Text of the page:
2. See Eleanor Stark’s profound inter-religious study, The Gift Unopened: A  New American Revolution,  published by Peter E. Randall, Portsmouth , NH . It says there (p. 21) that the Archbishop of Canterbury at the time of the World Parliament of Religions held in Chicago in Sept. 1893, had declined to attend the international interfaith meeting because of his firm belief that his particular faith was the only true one and his going there would indirectly amount to according recognition to the other ‘false religions’ whose representatives would also be coming there.

Swami Vivekananda, who was one of the representatives, later, in one of his lectures, caustically rejoined, “I do not understand how people declare themselves to be believers in God, and at the same time think that God has handed over to a little body of men all truth, and they are the guardians of the rest of humanity.” (The Complete Works of  Swami Vivekananda, Mayavati Memorial Edition [hereafter CW], published by Advaita Ashrama, Kolkata, IV. 182.)

In another of his discourses, the Swami had said, touching upon a very important point, viz., going beyond religion to realisation, “It is very good to be born in a church, but it is  very bad to die in a church” (CW,II.39).

The implication is that one must spiritually grow up, and become a universal human, or, rather, a divine, being, with love and sympathy or all (see the Bhagavada-Gita, V. 25, and other relevant slokas in the book).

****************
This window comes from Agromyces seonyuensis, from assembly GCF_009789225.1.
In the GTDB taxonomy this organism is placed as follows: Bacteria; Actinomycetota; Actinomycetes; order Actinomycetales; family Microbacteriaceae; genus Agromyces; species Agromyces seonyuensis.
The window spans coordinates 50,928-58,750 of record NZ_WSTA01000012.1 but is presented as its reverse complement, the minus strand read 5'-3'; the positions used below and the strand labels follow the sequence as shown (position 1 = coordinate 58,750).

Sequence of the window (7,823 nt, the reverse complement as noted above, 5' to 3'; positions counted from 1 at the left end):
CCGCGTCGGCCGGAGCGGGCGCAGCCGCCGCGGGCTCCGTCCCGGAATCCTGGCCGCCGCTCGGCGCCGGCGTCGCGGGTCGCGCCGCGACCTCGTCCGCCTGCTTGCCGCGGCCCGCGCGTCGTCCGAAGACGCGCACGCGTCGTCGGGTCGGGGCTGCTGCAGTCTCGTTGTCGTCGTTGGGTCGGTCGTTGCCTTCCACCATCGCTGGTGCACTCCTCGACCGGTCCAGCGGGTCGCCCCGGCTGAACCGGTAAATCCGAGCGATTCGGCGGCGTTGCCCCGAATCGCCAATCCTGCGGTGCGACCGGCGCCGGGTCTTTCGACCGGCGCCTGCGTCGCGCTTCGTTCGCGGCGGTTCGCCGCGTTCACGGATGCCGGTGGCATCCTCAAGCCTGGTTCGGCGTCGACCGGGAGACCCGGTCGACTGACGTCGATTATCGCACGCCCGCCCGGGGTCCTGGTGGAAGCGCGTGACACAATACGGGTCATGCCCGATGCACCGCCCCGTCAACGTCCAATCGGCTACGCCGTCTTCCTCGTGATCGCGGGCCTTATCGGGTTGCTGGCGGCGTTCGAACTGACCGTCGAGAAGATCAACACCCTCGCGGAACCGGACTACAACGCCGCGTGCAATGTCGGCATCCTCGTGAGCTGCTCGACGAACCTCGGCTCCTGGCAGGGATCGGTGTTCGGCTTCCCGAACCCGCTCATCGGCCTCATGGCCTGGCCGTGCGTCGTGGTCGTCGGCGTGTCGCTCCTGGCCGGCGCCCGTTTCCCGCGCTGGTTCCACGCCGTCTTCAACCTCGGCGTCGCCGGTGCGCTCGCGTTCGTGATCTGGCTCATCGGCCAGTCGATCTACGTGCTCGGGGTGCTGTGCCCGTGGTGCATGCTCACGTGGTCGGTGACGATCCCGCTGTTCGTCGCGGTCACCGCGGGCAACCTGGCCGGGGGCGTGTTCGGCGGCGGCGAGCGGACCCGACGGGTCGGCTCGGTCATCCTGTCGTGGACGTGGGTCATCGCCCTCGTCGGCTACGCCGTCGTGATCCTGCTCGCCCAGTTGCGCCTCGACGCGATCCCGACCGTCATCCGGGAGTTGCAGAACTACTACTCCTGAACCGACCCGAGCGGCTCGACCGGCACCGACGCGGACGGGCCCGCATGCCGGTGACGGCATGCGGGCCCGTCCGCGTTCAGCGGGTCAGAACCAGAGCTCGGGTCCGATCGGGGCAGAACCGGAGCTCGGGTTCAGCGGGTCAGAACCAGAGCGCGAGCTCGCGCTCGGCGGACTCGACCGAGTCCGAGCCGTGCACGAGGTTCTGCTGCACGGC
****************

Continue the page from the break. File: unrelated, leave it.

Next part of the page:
Such a character, described above, will have necessarily risen above all barriers of caste, creed, race, religion, color, sex, nationality, etc., and become a jivanmukta. (This last is Sanskrit  for a ‘free – while – living’ soul--- and this not merely in the social or political sense, as we have seen before.) To quote the words of the Swami, “He is a Jivanmukta who can live in this world without being attached. He is like the lotus leaves in water, which are never wetted by the water. He is the highest of human beings, nay, the highest of all beings, for he has realised his identity with the Absolute; he has realised that he is one with God” (CW, III. 10-11).

3. CW, II.396.